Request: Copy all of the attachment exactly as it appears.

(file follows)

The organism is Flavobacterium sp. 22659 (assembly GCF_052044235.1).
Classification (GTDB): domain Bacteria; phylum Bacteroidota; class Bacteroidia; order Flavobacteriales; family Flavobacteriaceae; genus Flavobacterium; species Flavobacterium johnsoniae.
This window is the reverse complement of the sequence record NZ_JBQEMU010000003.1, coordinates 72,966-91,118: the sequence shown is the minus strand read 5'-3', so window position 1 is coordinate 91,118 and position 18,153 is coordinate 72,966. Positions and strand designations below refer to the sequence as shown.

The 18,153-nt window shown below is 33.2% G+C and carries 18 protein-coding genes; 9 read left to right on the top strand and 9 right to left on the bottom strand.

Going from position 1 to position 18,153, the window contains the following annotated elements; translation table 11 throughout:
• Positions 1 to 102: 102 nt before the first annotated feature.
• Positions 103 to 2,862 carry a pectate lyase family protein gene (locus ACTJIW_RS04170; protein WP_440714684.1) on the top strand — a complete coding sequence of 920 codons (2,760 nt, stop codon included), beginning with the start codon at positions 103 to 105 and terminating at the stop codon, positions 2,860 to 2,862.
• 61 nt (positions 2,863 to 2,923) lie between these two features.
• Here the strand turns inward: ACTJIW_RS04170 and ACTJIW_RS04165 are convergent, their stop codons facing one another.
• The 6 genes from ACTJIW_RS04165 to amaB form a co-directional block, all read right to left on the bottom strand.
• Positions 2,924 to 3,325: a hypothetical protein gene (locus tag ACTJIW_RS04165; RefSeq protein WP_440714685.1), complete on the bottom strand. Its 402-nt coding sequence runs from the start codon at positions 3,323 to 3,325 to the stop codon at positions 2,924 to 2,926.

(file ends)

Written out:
The organism is Flavobacterium sp. 22659 (assembly GCF_052044235.1).
Classification (GTDB): domain Bacteria; phylum Bacteroidota; class Bacteroidia; order Flavobacteriales; family Flavobacteriaceae; genus Flavobacterium; species Flavobacterium johnsoniae.
This window is the reverse complement of the sequence record NZ_JBQEMU010000003.1, coordinates 72,966-91,118: the sequence shown is the minus strand read 5'-3', so window position 1 is coordinate 91,118 and position 18,153 is coordinate 72,966. Positions and strand designations below refer to the sequence as shown.

The 18,153-nt window shown below is 33.2% G+C and carries 18 protein-coding genes; 9 read left to right on the top strand and 9 right to left on the bottom strand.

Going from position 1 to position 18,153, the window contains the following annotated elements; translation table 11 throughout:
• Positions 1 to 102: 102 nt before the first annotated feature.
• Positions 103 to 2,862 carry a pectate lyase family protein gene (locus ACTJIW_RS04170; protein WP_440714684.1) on the top strand — a complete coding sequence of 920 codons (2,760 nt, stop codon included), beginning with the start codon at positions 103 to 105 and terminating at the stop codon, positions 2,860 to 2,862.
• 61 nt (positions 2,863 to 2,923) lie between these two features.
• Here the strand turns inward: ACTJIW_RS04170 and ACTJIW_RS04165 are convergent, their stop codons facing one another.
• The 6 genes from ACTJIW_RS04165 to amaB form a co-directional block, all read right to left on the bottom strand.
• Positions 2,924 to 3,325: a hypothetical protein gene (locus tag ACTJIW_RS04165; RefSeq protein WP_440714685.1), complete on the bottom strand. Its 402-nt coding sequence runs from the start codon at positions 3,323 to 3,325 to the stop codon at positions 2,924 to 2,926.